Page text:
Diane Burko's exhibition of paintings and photographs focuses primarily on spectacular and panoramic "extreme landscapes" of volcanoes, craters, waterfalls, and glaciers from Iceland, Italy, Hawaii, and Washington State depicted from disembodied and aerial vantage points. She explores the constant, if not always visible, natural processes and states of lava, as well as water's transformation among solid, liquid, and ether. Her dovetailed subjects are the very notion of spatial and temporal natural transformation and an investigation of the fluid boundary between representation and abstraction. Instead of inventing landscapes as a reflection of interior states of mind—a much more common practice nowadays in the art world—Diane Burko is an uncommon artist-explorer of the majest of the land and its psychological and spiritual effects on us.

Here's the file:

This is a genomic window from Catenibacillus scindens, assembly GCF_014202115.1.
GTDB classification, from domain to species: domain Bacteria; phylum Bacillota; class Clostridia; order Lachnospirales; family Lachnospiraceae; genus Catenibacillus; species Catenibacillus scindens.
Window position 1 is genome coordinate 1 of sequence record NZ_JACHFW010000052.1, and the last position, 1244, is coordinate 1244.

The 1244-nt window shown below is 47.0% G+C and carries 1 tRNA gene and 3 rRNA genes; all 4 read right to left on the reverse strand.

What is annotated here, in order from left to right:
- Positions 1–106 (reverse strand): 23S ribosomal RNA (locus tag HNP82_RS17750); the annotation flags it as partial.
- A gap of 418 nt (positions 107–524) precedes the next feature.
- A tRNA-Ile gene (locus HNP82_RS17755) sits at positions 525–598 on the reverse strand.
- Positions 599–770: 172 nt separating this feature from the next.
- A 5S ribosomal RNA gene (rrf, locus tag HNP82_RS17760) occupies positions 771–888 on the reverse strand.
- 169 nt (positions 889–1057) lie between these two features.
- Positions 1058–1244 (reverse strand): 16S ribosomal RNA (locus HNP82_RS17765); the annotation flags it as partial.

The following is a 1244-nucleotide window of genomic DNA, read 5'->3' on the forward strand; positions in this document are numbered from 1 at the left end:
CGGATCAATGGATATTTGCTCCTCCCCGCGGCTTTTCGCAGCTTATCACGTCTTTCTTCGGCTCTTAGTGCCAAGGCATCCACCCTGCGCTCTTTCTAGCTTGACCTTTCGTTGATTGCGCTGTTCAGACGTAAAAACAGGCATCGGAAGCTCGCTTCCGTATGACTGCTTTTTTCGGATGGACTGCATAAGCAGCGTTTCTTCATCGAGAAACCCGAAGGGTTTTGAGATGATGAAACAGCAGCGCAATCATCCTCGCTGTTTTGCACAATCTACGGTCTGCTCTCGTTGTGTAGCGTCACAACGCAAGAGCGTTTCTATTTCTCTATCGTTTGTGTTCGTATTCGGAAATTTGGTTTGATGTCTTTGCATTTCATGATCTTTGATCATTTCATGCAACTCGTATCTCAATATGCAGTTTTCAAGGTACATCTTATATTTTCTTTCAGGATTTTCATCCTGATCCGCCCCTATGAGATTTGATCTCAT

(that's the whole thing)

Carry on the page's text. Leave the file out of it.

This exhibition traveled to the James A. Michener Art Museum in Doylestown, PA from June 10-October 15, 2006.